The Charm of A Local Tourist Industry – Lake Toba Style

In my recent blog about Bali, I expressed my sadness about how the uniqueness of Bali was being paved over by homogenous global resort brands. However, there is something very charming about indigenous tourism that grows up in out of the way places such as on Samosir Island in Lake Toba.

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View of Lake Toba from the restaurant at Samosir Cottages in Tuk Tuk Village, Northern Sumatra.
[SOURCE] © 2013 Greg Chase, according to Creative Commons License, use with attribution.

This is a view from my hotel on Samosir Island in Lake Toba, Northern Sumatra. Lake Toba is just hard enough to get to that the relentless steamroller of “Progress” has yet to find it’s way to Samosir.

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Petrol vendor in Tuk Tuk village, Northern Sumatra.
[SOURCE] © 2013 Greg Chase, according to Creative Commons License, use with attribution.

You know you are off the beaten path when gasoline in the area is sold siphoned out of barrels.

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Fun English misspellings on the sign of a local business in Tuk Tuk Village, Northern Sumatra.
[SOURCE] © 2013 Greg Chase, according to Creative Commons License, use with attribution.

Just up the road from my hotel, you can rent a “puddle boat”. Be sure to bring a towel. Or, if it’s especially hot out, you might try riding their “bicicle” instead. Not sure how far you can get before it melts.

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Fake king’s council table outside Tuk Tuk Village on Samosir Island.
[SOURCE] © 2013 Greg Chase, according to Creative Commons License, use with attribution.

There’s a little driving tour around Samosir Island of points of interest. One of the first stops is King Siallagon’s Stone Chair. I found it to be a quaint tourist trap. Much to my amusement as I am writing this blog, it appears I was trapped as the pictures of King Siallagon’s Stone Chair on Trip Advisor do not match the photo of what I saw above.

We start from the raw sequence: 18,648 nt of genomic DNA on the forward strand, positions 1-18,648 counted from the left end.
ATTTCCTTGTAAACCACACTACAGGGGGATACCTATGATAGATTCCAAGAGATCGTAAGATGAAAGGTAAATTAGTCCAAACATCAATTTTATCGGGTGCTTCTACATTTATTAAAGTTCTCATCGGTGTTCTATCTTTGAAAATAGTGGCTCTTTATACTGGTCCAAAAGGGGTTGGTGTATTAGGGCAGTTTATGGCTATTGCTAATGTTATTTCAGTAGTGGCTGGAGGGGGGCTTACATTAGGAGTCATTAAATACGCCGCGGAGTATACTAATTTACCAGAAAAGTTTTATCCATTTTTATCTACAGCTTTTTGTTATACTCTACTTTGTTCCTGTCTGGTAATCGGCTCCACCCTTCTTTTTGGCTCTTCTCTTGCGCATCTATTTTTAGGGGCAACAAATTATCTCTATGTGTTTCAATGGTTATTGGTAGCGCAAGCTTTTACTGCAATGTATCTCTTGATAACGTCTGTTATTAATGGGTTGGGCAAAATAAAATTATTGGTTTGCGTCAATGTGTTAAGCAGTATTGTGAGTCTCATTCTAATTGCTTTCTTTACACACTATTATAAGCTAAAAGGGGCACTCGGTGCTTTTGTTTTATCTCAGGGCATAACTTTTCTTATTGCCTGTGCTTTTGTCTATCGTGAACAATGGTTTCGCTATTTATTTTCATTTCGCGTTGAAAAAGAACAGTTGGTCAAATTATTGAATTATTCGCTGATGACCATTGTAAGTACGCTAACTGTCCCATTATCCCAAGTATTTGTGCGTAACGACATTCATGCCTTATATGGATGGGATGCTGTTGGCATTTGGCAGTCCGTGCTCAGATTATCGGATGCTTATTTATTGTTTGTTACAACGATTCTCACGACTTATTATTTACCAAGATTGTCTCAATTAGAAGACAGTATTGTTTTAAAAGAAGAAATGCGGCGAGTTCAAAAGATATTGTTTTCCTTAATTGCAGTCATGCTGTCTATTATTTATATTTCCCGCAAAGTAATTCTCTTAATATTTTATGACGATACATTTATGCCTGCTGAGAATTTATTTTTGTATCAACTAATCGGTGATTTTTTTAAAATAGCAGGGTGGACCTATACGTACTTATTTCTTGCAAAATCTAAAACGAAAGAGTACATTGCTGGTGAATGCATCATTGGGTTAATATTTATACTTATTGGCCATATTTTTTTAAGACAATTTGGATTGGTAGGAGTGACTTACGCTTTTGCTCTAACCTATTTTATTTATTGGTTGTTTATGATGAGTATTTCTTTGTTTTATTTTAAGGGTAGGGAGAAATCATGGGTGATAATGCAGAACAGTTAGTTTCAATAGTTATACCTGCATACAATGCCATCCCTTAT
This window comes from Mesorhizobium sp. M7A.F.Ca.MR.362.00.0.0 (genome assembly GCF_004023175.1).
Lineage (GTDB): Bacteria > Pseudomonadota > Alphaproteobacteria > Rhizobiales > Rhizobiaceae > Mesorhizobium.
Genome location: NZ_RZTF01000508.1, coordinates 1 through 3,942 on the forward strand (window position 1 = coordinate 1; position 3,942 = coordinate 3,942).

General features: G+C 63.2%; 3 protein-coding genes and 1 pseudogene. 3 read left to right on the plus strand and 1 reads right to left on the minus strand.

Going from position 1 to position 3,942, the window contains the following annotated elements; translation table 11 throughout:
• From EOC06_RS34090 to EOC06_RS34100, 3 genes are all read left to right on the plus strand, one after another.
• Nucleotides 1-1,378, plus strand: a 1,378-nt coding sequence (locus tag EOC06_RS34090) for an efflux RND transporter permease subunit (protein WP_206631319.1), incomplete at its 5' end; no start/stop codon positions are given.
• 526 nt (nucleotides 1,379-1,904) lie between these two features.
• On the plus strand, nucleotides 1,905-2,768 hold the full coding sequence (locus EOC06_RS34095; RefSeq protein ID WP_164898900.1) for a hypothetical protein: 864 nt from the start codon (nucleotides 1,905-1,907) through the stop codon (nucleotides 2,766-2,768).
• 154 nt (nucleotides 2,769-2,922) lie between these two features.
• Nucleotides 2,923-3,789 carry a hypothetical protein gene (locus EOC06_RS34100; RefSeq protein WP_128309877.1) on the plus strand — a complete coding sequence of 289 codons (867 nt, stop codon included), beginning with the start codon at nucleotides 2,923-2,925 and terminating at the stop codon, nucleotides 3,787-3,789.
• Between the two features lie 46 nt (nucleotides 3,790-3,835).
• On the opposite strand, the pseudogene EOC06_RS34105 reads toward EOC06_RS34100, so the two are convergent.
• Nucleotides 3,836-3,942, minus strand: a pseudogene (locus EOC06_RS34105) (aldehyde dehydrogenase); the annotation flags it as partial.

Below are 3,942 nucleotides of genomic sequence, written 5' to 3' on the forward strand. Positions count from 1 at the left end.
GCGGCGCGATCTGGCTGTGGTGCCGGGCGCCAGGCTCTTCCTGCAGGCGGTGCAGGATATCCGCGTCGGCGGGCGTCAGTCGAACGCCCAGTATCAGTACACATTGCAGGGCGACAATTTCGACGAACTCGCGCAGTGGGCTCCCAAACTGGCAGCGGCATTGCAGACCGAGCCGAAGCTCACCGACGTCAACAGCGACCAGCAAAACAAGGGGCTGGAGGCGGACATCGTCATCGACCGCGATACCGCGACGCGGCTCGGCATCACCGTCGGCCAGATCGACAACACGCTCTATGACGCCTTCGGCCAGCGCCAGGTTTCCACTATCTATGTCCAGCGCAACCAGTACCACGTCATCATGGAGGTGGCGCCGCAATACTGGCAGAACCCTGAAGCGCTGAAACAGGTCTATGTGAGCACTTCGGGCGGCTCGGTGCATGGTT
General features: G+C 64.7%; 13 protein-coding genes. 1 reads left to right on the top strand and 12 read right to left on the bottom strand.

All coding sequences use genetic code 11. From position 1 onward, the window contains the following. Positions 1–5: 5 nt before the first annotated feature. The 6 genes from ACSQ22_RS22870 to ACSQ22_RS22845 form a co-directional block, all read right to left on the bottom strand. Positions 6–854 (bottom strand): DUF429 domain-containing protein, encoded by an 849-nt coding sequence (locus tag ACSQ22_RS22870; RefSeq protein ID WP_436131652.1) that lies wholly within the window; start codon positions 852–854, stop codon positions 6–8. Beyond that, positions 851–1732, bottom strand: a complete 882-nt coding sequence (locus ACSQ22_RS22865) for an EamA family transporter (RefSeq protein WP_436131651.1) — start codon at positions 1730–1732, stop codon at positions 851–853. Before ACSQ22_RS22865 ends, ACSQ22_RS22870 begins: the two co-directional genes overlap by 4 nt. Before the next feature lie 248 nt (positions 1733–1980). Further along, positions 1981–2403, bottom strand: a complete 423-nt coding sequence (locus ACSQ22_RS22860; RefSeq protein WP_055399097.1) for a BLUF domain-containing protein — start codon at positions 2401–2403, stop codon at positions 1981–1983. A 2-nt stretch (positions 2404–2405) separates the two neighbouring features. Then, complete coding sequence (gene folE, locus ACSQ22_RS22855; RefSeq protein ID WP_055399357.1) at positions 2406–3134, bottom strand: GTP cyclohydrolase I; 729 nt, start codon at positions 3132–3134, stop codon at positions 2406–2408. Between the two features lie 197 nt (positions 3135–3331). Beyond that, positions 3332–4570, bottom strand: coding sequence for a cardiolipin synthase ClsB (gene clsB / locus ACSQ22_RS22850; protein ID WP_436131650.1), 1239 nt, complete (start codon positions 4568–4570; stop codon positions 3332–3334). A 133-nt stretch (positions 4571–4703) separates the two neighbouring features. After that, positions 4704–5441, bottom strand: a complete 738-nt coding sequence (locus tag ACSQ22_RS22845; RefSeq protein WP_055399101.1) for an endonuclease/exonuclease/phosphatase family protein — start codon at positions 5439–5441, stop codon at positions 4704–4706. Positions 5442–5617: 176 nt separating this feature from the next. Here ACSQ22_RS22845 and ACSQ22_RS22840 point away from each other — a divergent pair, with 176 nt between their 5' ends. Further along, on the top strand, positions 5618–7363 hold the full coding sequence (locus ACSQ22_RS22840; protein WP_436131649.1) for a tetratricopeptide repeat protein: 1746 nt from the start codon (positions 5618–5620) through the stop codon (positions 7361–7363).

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Statue of Buddha in garden of restaurant Buddha’s Café on Samosir Island, Northern Sumatra.
[SOURCE] © 2013 Greg Chase, according to Creative Common’s License, use with attribution.

When locally-generated tourism dominates, you can find really unique experiences.

We stumbled across a vegetarian Buddhist restaurant called Buddha’s Café during our driving tour of Samosir Island. Imagine being able to create a business out of all your favorite hobbies. Located in her house, the proprieter’s restaurant consists of three tables outside in a beautiful garden on the shore of Lake Toba featuring many statues of Buddha amongst water features such as koi ponds and fountains. She serves delicious vegetarian food, and makes amazing homemade tropical fruit sorbets. The ambiance of her garden restaurant is especially unique considering the region of the Batak people we were visiting is heavily influenced by Christianity, in the otherwise Islamic country of Indonesia.

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View of west side of Lake Toba from above town of Pangururan, Northern Sumatra.
[SOURCE] © 2013 Greg Chase, according to Creative Commons License, use with attribution.

Mixed in with the local tourism industry, most of the people who live around Lake Toba lead a traditional life centered around agriculture, especially growing rice.

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Mexico Fried Chicken in Berastagi, Northern Sumatra.
[SOURCE] © 2013 Greg Chase, according to Creative Commons License, use with attribution.

Another fun example of local tourism industry is how people interpret international foods. Mexico Friend Chicken in Hotel Mexico is in the village of Berastagi. I didn’t get to try it, but I was certainly curious how it tasted.

Lake Toba was not my last stop on my trip through Indonesia and Thailand. I spent the week following in Phuket. However, it is my experiences in Indonesia that stick with me the most on this trip, because of their uniqueness.

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